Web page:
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    @heidrun , yes I think that was exact what was going on - starting to hunt on the lead. He's improved a lot of the past couple of days, so I'm pleased about that. I'm keeping lead time short and he's really responded to praise, attention and treats.
     
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  13. BonnieScot

    BonnieScot Registered Users

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    Hello. First time poster and proud mum of a two and a half year old WCS. Fruit loop.

    We came to an agreement about walking after many battles and a few tears. I used a 5m long line on her harness and we did sniffy walks. Brought her back to beside me passing people, or on the busy road, and it worked for a while.

    But. Now the pulling is getting worse again, and I think you've nailed it above- she's now hunting on leash- quite different from just pottering about smelling the bushes. And, as a typical spaniel, she hunts very fast and erratically. She gets to the end of her leash, pulls, I stop, she either starts to come towards me (sniffing in a new direction rather than coming back) or spins round like a pony on a lunge rein. Me stopping doesn't mean the end of the fun, it just means 'the human has stopped again, better sniff over there, or there, maybe there' instead.

    The shorter leash works better in that I have more control, but the point of the long line was to make sure she got loads of enrichment from the walk and didn't just go on a march. That said, I can only have her out for about an hour (she gets off lead during that time too) as the pull/lunge pattern wears me out. I love to walk long distances (think an easy 16/17 miles) and want to do it with her, but if we can't circumnavigate the village...

    Of course, her being a nutter in any new place we go has the compounding effect of me not taking her to new places so they're even more exciting. The dream is we can head off anywhere together and she has fun and I have fun.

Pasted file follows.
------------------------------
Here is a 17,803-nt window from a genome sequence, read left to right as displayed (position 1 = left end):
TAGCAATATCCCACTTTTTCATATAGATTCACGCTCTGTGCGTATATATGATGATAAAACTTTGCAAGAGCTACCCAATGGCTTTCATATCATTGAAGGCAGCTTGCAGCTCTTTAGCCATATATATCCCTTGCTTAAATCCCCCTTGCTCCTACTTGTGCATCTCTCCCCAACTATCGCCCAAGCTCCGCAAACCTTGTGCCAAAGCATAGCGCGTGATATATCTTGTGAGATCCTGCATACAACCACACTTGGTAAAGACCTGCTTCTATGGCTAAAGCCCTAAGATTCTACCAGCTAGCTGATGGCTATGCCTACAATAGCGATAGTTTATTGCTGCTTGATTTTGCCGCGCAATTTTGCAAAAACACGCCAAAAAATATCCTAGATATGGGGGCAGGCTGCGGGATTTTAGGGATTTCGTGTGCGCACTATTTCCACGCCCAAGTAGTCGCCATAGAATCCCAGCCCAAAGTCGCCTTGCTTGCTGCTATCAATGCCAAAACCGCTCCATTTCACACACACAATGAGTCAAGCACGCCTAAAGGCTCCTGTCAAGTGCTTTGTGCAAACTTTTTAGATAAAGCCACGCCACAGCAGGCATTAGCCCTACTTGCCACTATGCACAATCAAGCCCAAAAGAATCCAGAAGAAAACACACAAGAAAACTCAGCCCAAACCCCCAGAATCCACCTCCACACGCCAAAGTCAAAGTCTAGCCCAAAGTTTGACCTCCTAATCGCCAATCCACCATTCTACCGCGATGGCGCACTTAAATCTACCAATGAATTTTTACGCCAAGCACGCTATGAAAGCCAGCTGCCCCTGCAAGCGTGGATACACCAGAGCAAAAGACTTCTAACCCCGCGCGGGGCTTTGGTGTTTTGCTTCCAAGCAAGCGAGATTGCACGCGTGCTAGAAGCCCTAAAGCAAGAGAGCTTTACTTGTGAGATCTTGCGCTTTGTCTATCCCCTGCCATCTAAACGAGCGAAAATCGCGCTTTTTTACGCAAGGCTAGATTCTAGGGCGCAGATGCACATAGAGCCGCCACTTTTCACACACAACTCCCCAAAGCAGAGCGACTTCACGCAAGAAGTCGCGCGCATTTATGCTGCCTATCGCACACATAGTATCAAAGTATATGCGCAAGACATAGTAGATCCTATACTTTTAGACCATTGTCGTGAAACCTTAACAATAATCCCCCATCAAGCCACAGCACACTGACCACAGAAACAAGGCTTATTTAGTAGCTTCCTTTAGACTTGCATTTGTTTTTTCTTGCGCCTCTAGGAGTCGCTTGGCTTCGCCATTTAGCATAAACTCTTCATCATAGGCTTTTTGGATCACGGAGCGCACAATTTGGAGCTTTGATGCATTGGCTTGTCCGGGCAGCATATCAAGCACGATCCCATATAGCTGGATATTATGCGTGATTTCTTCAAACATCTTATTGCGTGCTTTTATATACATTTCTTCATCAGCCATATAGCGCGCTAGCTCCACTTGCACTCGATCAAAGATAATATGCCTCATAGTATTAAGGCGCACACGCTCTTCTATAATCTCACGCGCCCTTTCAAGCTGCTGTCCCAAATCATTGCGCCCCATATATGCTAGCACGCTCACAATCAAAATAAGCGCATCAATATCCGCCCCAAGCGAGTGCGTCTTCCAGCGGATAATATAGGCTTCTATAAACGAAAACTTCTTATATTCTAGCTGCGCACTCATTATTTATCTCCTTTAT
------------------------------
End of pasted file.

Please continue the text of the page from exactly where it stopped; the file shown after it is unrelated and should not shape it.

14. heidrun

    heidrun Moderator

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    Hi there and welcome to the forum from me, a fellow spaniel owner. :)

    As you have found out giving a spaniel more length of lead just encourages them to make best use of it by hunting at the end of the lead. As I explained in my comment above spaniels don't tend to potter and linger on scent but cover the ground fast and furiously. And cockers tend to do it in their own very erratic hunting style by darting here, there and everywhere.
    The best way to deal with it is to separate the heel walking training from all other activities. If it is at all practical, don't walk to the other end of the village to let your dog off the lead but drive there instead and start your walk from your car. For the actual walking to heel training choose an environment with no or very little distractions. I would use the dog's whole food ration for the day and dedicate it to rewarding her during lots of little training sessions throughout the day. So no food from a bowl but all from your hand fed as rewards.
    Unfortunately there is no short cut and it might take some time to change her behaviour but it is possible. :)
     
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  15. BonnieScot

    BonnieScot Registered Users

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    Hello heidrun, thank you for getting back to me.

    Yes, Bon gets very little from a bowl, it's mostly doled out as rewards, but I don't think I've been very systematic about criteria with her, hence the situation getting progressively worse and not better. We went back to a six foot lead today, stayed in a closer loop in the village but still with grass to chase the ball and sniff on, and she did really well. Very attentive for chicken, and I used the guide on this site.

    Of course, I immediately wanted to take her a longer walk, but held myself back and will do variations of this shorter walk, but with lots of off lead time, and work on loose leash, a bit of heel, and some recall and delivery. She's particularly food obsessed which makes it easier so long as I go at the right pace with her- upping the distraction slowly in a way that she can succeed. The parks at the edges of the village are more scenty- so maybe I will work up to them with the recall as well. She never really goes too far, but you know when you can sense that she's playing with boundaries.....

    Don't we just love them!
     
  16. heidrun

    heidrun Moderator

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    BonnieScot, I don't do any loose lead training at all with mine. I find it too grey, and not as black and white as heel walking. Spaniels by nature will always want to 'drive' your walk given half a chance and a longer length of lead will assist them in that. Walking to heel is more about teaching the dog a position than not putting tension on the lead. That is much easier and clearer to understand for a spaniel.
     
  17. BonnieScot

    BonnieScot Registered Users

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    I understand and totally get that Bon will find that clearer. So do yours get all their sniffing off lead?